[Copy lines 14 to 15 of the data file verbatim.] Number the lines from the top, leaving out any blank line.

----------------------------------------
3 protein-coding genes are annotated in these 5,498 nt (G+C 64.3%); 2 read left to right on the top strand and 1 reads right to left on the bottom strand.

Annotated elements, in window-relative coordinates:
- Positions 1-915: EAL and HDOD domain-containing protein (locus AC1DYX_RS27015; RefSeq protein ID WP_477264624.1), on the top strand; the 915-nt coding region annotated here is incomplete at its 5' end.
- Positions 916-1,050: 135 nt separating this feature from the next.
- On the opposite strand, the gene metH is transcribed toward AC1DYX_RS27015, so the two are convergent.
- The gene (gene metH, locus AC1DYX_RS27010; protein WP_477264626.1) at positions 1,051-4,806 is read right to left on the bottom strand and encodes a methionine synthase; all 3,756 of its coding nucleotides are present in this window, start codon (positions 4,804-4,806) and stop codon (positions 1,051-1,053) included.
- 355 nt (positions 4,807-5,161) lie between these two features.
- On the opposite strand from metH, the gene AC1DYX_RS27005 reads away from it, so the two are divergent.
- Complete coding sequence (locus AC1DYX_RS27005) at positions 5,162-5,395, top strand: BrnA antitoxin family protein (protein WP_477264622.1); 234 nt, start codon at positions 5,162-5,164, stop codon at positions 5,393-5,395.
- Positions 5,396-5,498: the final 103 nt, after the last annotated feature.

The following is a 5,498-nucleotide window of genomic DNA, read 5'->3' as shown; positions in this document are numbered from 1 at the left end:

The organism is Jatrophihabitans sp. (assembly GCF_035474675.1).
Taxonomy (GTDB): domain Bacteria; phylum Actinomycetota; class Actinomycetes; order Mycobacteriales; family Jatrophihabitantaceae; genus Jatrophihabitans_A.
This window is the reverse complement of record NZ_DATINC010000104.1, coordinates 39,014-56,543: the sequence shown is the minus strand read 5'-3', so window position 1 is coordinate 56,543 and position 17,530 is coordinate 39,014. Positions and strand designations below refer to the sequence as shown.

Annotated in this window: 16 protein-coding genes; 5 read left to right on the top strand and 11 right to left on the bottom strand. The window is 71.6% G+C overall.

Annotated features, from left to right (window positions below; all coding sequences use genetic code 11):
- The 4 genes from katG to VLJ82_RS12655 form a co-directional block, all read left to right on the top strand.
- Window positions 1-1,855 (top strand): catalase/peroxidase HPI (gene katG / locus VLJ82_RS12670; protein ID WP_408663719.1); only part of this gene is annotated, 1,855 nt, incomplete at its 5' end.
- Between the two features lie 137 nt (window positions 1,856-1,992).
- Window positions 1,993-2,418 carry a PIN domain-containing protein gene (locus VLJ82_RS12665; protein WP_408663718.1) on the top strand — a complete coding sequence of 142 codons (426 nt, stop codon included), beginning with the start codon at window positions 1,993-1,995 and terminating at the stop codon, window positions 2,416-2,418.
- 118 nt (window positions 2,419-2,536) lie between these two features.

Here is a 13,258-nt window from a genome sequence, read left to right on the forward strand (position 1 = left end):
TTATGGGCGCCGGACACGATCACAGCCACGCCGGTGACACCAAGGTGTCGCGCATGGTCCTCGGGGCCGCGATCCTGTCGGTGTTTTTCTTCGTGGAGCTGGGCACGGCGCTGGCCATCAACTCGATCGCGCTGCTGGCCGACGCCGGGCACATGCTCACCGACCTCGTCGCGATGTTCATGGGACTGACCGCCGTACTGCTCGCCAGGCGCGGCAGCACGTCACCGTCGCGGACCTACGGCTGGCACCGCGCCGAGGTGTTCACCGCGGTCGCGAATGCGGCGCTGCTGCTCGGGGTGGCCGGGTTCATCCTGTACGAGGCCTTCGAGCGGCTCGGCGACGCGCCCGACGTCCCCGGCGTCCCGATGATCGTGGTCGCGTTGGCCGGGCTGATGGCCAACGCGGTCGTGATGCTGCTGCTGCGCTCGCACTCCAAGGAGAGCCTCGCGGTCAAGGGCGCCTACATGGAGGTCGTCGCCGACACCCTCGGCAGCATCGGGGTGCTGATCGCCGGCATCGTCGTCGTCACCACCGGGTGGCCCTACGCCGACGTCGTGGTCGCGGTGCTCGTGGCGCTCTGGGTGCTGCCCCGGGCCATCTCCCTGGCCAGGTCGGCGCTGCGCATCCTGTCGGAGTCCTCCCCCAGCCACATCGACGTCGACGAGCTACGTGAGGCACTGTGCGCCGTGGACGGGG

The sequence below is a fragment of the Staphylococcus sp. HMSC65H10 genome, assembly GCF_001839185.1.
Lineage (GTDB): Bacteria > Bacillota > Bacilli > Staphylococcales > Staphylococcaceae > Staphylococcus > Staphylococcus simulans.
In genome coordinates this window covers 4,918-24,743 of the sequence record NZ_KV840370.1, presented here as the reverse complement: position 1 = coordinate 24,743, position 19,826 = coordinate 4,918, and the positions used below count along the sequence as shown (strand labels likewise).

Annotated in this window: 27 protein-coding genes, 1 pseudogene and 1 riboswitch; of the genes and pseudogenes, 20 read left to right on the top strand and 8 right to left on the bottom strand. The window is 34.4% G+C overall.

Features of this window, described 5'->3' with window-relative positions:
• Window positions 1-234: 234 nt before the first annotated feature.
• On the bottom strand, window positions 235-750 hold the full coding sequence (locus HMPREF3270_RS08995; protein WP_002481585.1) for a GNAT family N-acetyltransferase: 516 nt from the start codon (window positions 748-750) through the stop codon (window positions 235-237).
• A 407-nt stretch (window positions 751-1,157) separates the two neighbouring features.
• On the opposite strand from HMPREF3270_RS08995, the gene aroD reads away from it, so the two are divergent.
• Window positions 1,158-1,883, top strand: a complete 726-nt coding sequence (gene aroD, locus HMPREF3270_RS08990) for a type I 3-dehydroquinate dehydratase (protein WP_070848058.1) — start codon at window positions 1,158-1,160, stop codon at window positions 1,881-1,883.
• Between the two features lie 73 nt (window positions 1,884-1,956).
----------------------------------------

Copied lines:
This window is the reverse complement of record NZ_DATINC010000104.1, coordinates 39,014-56,543: the sequence shown is the minus strand read 5'-3', so window position 1 is coordinate 56,543 and position 17,530 is coordinate 39,014. Positions and strand designations below refer to the sequence as shown.

Annotated in this window: 16 protein-coding genes; 5 read left to right on the top strand and 11 right to left on the bottom strand. The window is 71.6% G+C overall.